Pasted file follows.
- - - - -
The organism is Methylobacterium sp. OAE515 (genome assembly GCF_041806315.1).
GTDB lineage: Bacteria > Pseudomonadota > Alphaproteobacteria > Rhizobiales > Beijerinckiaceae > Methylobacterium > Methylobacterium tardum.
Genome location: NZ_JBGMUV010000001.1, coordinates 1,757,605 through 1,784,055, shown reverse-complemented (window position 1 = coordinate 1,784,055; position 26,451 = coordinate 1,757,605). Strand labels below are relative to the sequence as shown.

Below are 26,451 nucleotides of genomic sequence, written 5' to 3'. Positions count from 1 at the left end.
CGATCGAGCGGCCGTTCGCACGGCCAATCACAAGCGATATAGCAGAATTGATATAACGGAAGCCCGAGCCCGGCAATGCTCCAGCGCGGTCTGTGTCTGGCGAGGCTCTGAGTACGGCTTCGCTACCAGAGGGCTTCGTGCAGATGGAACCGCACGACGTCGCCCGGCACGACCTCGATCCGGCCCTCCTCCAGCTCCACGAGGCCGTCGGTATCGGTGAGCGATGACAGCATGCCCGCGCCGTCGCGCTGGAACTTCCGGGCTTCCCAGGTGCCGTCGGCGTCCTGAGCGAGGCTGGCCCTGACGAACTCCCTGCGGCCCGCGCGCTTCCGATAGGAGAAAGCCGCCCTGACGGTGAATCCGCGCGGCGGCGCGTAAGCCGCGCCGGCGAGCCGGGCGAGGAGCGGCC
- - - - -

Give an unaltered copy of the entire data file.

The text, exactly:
The organism is Methylobacterium sp. OAE515 (genome assembly GCF_041806315.1).
GTDB lineage: Bacteria > Pseudomonadota > Alphaproteobacteria > Rhizobiales > Beijerinckiaceae > Methylobacterium > Methylobacterium tardum.
Genome location: NZ_JBGMUV010000001.1, coordinates 1,757,605 through 1,784,055, shown reverse-complemented (window position 1 = coordinate 1,784,055; position 26,451 = coordinate 1,757,605). Strand labels below are relative to the sequence as shown.

Below are 26,451 nucleotides of genomic sequence, written 5' to 3'. Positions count from 1 at the left end.
CGATCGAGCGGCCGTTCGCACGGCCAATCACAAGCGATATAGCAGAATTGATATAACGGAAGCCCGAGCCCGGCAATGCTCCAGCGCGGTCTGTGTCTGGCGAGGCTCTGAGTACGGCTTCGCTACCAGAGGGCTTCGTGCAGATGGAACCGCACGACGTCGCCCGGCACGACCTCGATCCGGCCCTCCTCCAGCTCCACGAGGCCGTCGGTATCGGTGAGCGATGACAGCATGCCCGCGCCGTCGCGCTGGAACTTCCGGGCTTCCCAGGTGCCGTCGGCGTCCTGAGCGAGGCTGGCCCTGACGAACTCCCTGCGGCCCGCGCGCTTCCGATAGGAGAAAGCCGCCCTGACGGTGAATCCGCGCGGCGGCGCGTAAGCCGCGCCGGCGAGCCGGGCGAGGAGCGGCC